Companion System

A companion is an NPC that travels and fights alongside the player characters, but takes a less important role than them. A companion has a full set of statistics, as normal for any creature, but most of the time, those statistics won’t matter. Companions don’t move on their own, make attacks, cast spells, or use their other special abilities, but they also can’t be attacked, take damage, or be affected by most abilities (but see Injuries below), and they provide one or more special benefits, determined by the DM, to the character they travel and fight besides.

Assignment: A companion must be assigned to a character in order to have a mechanical effect. An unassigned companion still travels with the party and will still participate in conversations, but does not participate in combat, or most other challenges.
Assigning a companion is usually a matter of making the decision during a rest or while taking a moment to plan before proceeding. In combat or any other tense situation, you can freely assign any willing companion to yourself during your turn that is within 5 feet of you, including changing the assignment of that companion from another character to yourself, but such a companion provides no benefit to you until the start of your next turn.

Companion Benefits: While a companion is assigned to you, it moves with you and occupies your space, and you have all of the special companion abilities, or in some cases drawbacks, it provides.
Typically, a companion grants you three abilities: one you can always use, one the companion must spend inspiration to activate, and one you have access to only if the companion is loyal. Individual companions may vary, but this is the standard.
Unless otherwise noted, a companion can only use one of their abilities that does not have a triggering condition during your turn, and cannot use such an ability outside of your turn. Triggered abilities can be used any time they apply.
Some companion abilities might be usable one or more times per encounter. Rather than recharging during a rest, these abilities recharge any time you enter a new “scene.”

Inspiration: Many companions can gain inspiration just like PCs can, but rather than gain it through roleplaying their own traits, flaws, etc., they gain it from speaking with the PCs. A companion gains inspiration after any meaningful conversation with a PC, whenever a PC helps the companion accomplish a significant personal goal, or any other time the DM feels is appropriate.
Companions also don’t spend inspiration normally, since they don’t make rolls. Instead, a companion that can gain inspiration will have at least one ability that will benefit in some way from spending inspiration. Usually, this simply means it costs inspiration to activate.

Loyalty: Companions can become loyal, perhaps over time, or after the PCs complete a quest the companion has a personal stake in. Companions that can become loyal provide some additional benefit while they are loyal. This is typically an additional ability, but it might be an upgrade to an existing ability, multiple new abilities, etc.
If you are using the loyalty system detailed in the DMG (p. 93), a companion is loyal if their loyalty score is 10 or higher. Otherwise, the DM determines when they are considered loyal, such as after you complete a quest with personal significance to that companion.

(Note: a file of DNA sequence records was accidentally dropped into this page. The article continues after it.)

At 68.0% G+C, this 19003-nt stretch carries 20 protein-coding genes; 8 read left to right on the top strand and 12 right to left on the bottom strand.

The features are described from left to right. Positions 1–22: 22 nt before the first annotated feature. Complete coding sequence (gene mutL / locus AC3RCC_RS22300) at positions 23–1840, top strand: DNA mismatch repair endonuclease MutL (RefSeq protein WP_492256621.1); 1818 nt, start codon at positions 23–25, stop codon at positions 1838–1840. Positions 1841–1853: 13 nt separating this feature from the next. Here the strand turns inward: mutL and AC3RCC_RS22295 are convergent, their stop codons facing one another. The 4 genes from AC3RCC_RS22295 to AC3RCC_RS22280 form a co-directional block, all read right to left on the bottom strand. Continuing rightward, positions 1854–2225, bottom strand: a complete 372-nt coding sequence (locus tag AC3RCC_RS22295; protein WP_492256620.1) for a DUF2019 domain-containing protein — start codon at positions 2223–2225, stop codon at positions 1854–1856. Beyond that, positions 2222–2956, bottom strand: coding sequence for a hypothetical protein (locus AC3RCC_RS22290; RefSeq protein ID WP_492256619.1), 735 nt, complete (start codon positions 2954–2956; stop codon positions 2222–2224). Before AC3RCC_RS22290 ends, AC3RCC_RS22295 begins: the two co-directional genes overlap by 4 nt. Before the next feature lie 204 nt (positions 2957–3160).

Age: Some companions, such as baby dragons and other monsters, have age boxes, which are filled as they grow up. This usually replaces loyalty, but a companion could have both. For every age box checked, the companion gains another injury box, and like loyalty, some abilities may require a certain number of age boxes to be checked.

Injury: While companions can’t be attacked, and their hit points totals are irrelevant, they can be injured. A companion has a number of injury boxes, which abstractly represent their ability to resist damage. Each time one of the following circumstances occurs, each of your companions take an injury. You can spend your inspiration, or that companion’s inspiration, to allow one of your companions to avoid taking an injury.
You take at least 10 points of damage from an area effect. The amount of damage required increases to 15 at 5th level, 20 at 11th level, and 25 at 17th level.
You take a critical hit
You drop to 0 hit points
You take damage while you are at 0 hit points. You do not suffer a failed death saving throw from this damage if you have at least one companion with unchecked injury boxes.
If all of a companion’s injury boxes are filled, they become unassigned and begin dying as if at 0 hit points. A companion can be stabilized as normal, and if they regain any hit points, they regain consciousness, but their injuries are not necessarily healed (see below). A stable companion regains consciousness if any of their injuries are removed.
A companion cannot be assigned if all of their injury boxes are filled, but they can travel and speak normally if they have regained consciousness.
An average companion has 3 injury boxes, but the number may vary. A companion heals one injury, unchecking the box, after each short rest, and heals all of them after a long rest.
Healing magic, alchemical healing, or other healing effects, besides hit dice, can also heal a companion’s injuries. A companion unchecks a single injury box for every two dice worth of healing that is applied to it. Every 5 hit points worth of diceless healing counts as one die: 10 counts as two dice, as does 1d8+5, etc.

Companions to the Rescue: During your turn, if you take no action and do not move on your own, your companions can take the Use an Object action. Alternatively, they can move you up to half your speed if they are capable of carrying you, or 5 feet if they must drag you. This is especially helpful if you are stunned, bleeding to death, have been turned to stone, etc.

Companion System

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